Worry not; Pocket Change remains free from the Borg.
“Resistance is futile” conjures images of a villain taunting a hero with inevitable failure. I want to look at this now-cliche phrase from a different perspective. Most of us don’t confront tyranny and oppression on a daily basis. We do, however, face our own inner villains. These villains tell us we can put off going to the gym one more day. We can wait until Monday to start the diet. It’s more important to just get the work done than it is to write a process that would let others do the work in our place. Offboarding those non-ideal clients will be more trouble than keeping them.
Most of us resist at least a handful of things that would be good for us. And it’s completely futile. To quote the dictionary (while begging forgiveness from my high school English teachers): “futile” means “incapable of producing any useful result.”
Fighting things which would work for our benefit is incapable of producing any useful result. Resistance is futile.
So, why do we do it?
Why do we face resistance toward the things we know are good for us?
Theories abound regarding why people face resistance toward the things that are good for them. My favorite – and the one I think is the most accurate – is the dual process theory, which was popularized by Daniel Kahneman. You can read about this theory in depth here. In a nutshell, dual process theory postulates humans process things in two different ways – by intuition and by reason. Our intuitive process is fast and automatic. It is wired to keep us free from pain and difficulty. Our reasoning process is only consulted when a decision requires more thought and deliberation. This process allows us to see the long-term benefits to a decision which may be painful in the short-term.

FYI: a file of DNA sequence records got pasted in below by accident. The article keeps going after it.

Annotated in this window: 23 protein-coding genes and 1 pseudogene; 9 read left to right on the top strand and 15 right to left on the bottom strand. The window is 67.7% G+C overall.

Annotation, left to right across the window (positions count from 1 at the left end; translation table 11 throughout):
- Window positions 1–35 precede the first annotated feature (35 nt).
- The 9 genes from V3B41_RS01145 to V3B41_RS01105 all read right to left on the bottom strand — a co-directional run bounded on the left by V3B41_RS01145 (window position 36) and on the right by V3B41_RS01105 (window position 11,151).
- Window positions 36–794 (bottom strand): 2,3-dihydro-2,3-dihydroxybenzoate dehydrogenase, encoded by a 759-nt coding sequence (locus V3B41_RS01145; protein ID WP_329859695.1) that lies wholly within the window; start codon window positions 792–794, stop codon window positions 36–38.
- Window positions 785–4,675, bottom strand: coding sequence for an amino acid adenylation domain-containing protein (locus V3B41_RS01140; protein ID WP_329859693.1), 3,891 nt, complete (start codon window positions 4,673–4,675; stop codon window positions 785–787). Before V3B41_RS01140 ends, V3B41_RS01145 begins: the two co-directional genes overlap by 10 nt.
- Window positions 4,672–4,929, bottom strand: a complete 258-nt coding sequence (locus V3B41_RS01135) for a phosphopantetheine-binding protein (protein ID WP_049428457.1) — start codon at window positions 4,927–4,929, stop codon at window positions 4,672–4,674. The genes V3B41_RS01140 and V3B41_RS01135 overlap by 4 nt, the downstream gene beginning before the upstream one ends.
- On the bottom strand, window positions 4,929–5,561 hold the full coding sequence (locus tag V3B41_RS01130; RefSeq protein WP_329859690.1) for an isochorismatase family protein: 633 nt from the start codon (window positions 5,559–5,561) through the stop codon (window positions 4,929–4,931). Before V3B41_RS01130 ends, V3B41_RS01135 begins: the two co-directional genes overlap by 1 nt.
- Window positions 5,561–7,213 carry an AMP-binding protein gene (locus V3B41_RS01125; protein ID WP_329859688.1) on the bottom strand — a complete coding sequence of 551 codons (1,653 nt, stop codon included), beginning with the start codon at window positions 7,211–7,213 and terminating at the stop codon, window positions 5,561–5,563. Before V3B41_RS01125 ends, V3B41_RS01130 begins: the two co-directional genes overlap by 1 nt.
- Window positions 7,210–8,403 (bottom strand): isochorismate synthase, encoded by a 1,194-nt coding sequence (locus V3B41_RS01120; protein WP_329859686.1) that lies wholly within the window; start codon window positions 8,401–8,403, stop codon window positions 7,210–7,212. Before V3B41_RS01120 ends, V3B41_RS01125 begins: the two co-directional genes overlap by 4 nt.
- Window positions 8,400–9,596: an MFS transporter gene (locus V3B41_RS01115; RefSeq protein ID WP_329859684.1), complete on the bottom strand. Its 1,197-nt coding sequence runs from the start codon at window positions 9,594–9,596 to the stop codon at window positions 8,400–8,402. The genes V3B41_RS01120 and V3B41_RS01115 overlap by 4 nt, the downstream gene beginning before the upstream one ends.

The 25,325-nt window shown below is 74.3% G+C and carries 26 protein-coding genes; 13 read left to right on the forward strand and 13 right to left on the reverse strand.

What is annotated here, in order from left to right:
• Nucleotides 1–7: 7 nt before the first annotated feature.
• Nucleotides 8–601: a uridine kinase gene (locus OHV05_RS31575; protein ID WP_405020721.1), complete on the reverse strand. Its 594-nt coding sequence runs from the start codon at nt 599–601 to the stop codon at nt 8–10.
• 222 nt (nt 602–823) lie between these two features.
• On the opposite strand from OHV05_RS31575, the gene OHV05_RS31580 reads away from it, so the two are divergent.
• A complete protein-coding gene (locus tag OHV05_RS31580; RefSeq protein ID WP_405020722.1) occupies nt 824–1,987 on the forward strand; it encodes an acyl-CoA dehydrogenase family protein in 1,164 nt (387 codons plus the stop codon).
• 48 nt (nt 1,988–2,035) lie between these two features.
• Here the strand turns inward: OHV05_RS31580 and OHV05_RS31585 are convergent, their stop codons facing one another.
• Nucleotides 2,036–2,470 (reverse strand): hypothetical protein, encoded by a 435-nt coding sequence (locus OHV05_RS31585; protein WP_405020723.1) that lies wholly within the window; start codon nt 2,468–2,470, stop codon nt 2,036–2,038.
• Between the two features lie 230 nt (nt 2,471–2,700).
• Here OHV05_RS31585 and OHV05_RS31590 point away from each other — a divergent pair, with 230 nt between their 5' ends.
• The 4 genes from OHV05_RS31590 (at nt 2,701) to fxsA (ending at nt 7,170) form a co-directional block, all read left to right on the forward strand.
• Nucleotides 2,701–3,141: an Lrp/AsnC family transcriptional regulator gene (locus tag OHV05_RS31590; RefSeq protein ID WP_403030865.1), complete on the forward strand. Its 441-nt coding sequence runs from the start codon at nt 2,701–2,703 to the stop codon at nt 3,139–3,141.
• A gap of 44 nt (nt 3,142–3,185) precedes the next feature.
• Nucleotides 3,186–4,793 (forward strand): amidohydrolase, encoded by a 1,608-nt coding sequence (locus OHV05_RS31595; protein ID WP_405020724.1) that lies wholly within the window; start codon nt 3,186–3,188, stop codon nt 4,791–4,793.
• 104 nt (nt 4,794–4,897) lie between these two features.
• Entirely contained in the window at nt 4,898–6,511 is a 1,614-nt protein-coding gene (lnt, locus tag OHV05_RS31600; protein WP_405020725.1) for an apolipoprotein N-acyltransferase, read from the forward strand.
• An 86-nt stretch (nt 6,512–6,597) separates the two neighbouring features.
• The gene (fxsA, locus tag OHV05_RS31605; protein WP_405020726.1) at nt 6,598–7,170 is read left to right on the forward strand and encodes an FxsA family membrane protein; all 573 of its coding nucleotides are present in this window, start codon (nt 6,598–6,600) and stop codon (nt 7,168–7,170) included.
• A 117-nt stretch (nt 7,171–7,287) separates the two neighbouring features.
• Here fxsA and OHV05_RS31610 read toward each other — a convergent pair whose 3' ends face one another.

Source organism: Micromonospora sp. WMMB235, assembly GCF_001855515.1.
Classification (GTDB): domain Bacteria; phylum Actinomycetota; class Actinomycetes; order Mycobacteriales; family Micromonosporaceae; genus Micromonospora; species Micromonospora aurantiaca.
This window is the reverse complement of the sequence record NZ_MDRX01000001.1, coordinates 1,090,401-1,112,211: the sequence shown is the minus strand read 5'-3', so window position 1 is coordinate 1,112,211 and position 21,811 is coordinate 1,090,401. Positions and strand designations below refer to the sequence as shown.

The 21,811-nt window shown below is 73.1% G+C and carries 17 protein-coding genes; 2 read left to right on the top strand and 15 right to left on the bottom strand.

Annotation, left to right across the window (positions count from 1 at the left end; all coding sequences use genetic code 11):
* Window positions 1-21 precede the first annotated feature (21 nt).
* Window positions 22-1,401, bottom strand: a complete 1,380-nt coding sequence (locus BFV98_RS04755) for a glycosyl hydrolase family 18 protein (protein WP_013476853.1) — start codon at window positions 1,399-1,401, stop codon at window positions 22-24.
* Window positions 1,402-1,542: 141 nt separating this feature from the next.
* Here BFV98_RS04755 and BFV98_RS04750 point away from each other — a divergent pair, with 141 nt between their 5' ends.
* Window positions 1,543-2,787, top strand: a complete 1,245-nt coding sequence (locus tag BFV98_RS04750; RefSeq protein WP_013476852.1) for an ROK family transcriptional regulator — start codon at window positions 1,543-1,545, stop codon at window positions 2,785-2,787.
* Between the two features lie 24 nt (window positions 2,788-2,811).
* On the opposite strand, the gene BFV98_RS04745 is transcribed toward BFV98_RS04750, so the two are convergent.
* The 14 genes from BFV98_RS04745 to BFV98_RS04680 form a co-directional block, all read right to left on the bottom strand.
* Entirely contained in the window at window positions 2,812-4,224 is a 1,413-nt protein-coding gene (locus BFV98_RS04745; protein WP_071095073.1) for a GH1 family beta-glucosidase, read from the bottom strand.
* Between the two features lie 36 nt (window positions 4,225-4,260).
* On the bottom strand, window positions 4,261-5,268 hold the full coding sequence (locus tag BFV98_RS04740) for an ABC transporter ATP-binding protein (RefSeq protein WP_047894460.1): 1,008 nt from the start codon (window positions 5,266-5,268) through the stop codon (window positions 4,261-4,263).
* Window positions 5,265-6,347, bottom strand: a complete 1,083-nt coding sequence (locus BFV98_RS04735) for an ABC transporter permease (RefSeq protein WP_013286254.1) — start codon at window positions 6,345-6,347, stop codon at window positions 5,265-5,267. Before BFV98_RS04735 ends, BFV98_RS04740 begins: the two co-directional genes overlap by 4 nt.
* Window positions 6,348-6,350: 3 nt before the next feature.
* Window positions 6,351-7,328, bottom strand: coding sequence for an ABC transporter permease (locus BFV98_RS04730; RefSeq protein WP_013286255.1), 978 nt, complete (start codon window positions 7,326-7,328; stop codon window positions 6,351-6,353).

Want to take a guess which process people use most often? Yep. We tend to use intuition much more than we use reason. In fact, we have to make a conscious effort not only to engage our reasoning process, but also to allow the reasoning process to win our internal arguments. Even though we know going to the gym, or starting a diet, or writing a process, or disengaging bad clients is good for us, our intuition will usually keep us from starting the process. It tells us we can wait until “later.” Later all too often becomes never.
Our intuition sets us up for resistance. And resistance is futile.
How do we overcome this resistance?
Much like the hero who throws up his hands and walks away from the fight, only to return and re-engage the villain in the pivotal scene of the movie, we can train our reasoning process to overcome our intuition. We’ll look at some simple ways to do this in next week’s post.